In the moment last night, I felt very sad for us and for this young man who is such a wonderful young man and a treasure to my Master.  I told him that he should not try to model his life on me or on my ministry.  He should try to model his life and his ministry on Jesus and his ministry the same way that I do…and yet come up short doing.  I told him that if it weren’t for the very grace of God, I would have no hope at all.  I didn’t get into an argument with him.  What good would that do?  I told him not to mistake me for a choirboy or a righteous man.  And I told him not to mistake me for my Lord and Savior. I am none of those.  I am a sinner in need for forgiveness. And I am a very poor excuse for a holy man.

And yet, I couldn’t help but feel very sad that all he walked away from last night was a deep sense of offense about a couple of mild “curse” words that are found in the Bible.  I am sad because he missed the fact that those words are not nearly as offensive as greed, and drug dealing, and rape, and murder, and assault, and abuse, and addiction, and spiritual cowardice, and abandonment, and all of the horrors that these kids are daily exposed to in their own homes…if they even have homes. We have two kids who will be in wheelchairs for the rest of their lives because they were shot with bullets bought with drug money made selling dope to rich “Christian” kids in suburban high schools.  THAT is offensive to me.  The offense that these realities represent did not seem to offend him at all.  He missed the fact that none of his youth leaders who taught him that it is an offense against God to use even the most mildly colorful vernacular gives a rip about these kids…not enough of one to reach into their lives and risk being offended. Apparently, his youth leaders live their lives as if kids like these kids don’t even exist. Not one of his youth leaders has ever even had a conversation with a gang member or an IV drug user or a 16-year-old prostitute without the safety of at least a set of bars between them.  To me, THAT is highly offensive.  I am afraid that this bright, inquisitive, and wonderful young man will go back to the shelter of his clean-mouthed youth group and lilly-white life feeling self-justified, and will never again leave that shelter to reach a truly lost soul for the Kingdom. Pardon me, but what the hell are we teaching these kids who have been given so much and have so much to give? What kind of “Christians” are we making, for crying out loud?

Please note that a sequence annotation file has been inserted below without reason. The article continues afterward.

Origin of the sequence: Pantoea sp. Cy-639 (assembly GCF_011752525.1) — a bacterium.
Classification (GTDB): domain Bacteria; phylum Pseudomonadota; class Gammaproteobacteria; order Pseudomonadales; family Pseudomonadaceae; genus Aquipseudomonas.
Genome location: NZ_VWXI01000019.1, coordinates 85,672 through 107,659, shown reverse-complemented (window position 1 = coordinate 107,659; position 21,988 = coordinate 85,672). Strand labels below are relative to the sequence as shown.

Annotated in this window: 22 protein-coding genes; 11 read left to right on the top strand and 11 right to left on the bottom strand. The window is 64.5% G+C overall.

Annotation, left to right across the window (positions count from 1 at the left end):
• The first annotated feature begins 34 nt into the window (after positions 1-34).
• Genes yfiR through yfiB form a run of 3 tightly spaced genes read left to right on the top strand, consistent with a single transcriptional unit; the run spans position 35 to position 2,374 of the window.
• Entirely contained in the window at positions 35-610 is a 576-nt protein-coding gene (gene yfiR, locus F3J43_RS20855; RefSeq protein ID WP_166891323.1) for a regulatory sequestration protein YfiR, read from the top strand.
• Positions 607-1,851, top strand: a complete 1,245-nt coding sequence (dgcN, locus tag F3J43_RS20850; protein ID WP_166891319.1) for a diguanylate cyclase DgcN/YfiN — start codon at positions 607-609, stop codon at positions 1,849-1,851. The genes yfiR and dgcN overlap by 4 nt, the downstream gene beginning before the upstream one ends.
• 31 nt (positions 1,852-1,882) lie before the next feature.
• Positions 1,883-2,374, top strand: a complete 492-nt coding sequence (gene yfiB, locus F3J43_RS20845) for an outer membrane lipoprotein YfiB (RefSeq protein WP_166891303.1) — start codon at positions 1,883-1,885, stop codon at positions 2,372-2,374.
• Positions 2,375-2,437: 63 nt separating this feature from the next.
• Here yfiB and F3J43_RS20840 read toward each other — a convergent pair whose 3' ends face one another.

1. Les Said:

    Preach it…I think Jesus would have dropped the F-bomb if it, or an equivalent had been around during his preaching days….

  2. Richard Crane (DrDee) Said:

    i don’t blame this kid for his religious sensibilities, but I blame the religious culture that nurtured him. These sensibilities (and I grew up with them too) are very similar to the people Jesus butted heads with for whom ritual purity/purity codes (washing your hands and avoiding touching or associating with anyone who wasn’t ritually pure) were the true heart of faith in God. But for Jesus, compassion for people who are hurting trumps purity every time.

  3. Sam Said:

    Exposure – again you point out the truth that where we stand influences what we see. The hope for me in this story is that you have at least for a brief moment, turned the youth to see in a different direction. It only takes a moment to plant a seed…my prayer becomes that there will be enough soil around the seed to nurture it to growth.